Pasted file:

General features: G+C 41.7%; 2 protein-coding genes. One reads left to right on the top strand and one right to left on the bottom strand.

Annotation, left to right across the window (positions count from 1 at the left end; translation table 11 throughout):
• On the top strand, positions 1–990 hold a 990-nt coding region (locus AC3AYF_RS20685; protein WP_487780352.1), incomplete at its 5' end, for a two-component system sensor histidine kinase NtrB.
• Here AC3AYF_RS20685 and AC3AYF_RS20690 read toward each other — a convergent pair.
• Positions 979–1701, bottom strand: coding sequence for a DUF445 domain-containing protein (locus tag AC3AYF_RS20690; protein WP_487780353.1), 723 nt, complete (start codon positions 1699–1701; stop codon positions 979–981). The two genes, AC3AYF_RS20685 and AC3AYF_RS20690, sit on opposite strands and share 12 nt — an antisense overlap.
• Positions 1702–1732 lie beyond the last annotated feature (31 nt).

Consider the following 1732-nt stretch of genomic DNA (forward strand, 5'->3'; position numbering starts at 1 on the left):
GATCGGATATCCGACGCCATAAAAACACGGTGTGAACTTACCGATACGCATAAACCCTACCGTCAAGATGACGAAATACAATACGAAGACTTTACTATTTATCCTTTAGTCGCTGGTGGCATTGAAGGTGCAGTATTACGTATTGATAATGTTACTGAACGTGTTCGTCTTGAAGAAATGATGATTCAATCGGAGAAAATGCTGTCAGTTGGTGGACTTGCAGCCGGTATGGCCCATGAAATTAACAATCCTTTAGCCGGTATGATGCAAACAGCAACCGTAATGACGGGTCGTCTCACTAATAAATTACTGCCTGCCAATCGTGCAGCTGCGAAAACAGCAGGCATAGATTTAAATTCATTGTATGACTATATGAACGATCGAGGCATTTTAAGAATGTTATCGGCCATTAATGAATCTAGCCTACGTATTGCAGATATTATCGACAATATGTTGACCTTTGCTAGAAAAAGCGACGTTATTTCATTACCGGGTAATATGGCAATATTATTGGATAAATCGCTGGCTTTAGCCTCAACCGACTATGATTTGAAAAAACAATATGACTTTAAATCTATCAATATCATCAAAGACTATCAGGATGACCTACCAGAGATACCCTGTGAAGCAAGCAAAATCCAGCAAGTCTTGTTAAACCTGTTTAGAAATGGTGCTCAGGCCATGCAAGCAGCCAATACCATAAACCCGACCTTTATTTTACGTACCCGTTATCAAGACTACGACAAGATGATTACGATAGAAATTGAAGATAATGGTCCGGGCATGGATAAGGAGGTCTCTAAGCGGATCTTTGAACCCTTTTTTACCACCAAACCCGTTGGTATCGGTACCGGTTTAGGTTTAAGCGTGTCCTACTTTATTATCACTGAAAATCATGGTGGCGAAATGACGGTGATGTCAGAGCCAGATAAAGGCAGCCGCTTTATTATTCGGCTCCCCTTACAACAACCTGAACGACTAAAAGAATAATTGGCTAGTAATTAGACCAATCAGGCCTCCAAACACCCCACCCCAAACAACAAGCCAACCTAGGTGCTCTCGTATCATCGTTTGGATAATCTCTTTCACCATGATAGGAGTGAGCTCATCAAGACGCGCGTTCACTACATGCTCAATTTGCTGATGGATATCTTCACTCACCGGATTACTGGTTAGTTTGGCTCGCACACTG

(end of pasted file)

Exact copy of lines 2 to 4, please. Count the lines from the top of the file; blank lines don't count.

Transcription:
Annotation, left to right across the window (positions count from 1 at the left end; translation table 11 throughout):
• On the top strand, positions 1–990 hold a 990-nt coding region (locus AC3AYF_RS20685; protein WP_487780352.1), incomplete at its 5' end, for a two-component system sensor histidine kinase NtrB.
• Here AC3AYF_RS20685 and AC3AYF_RS20690 read toward each other — a convergent pair.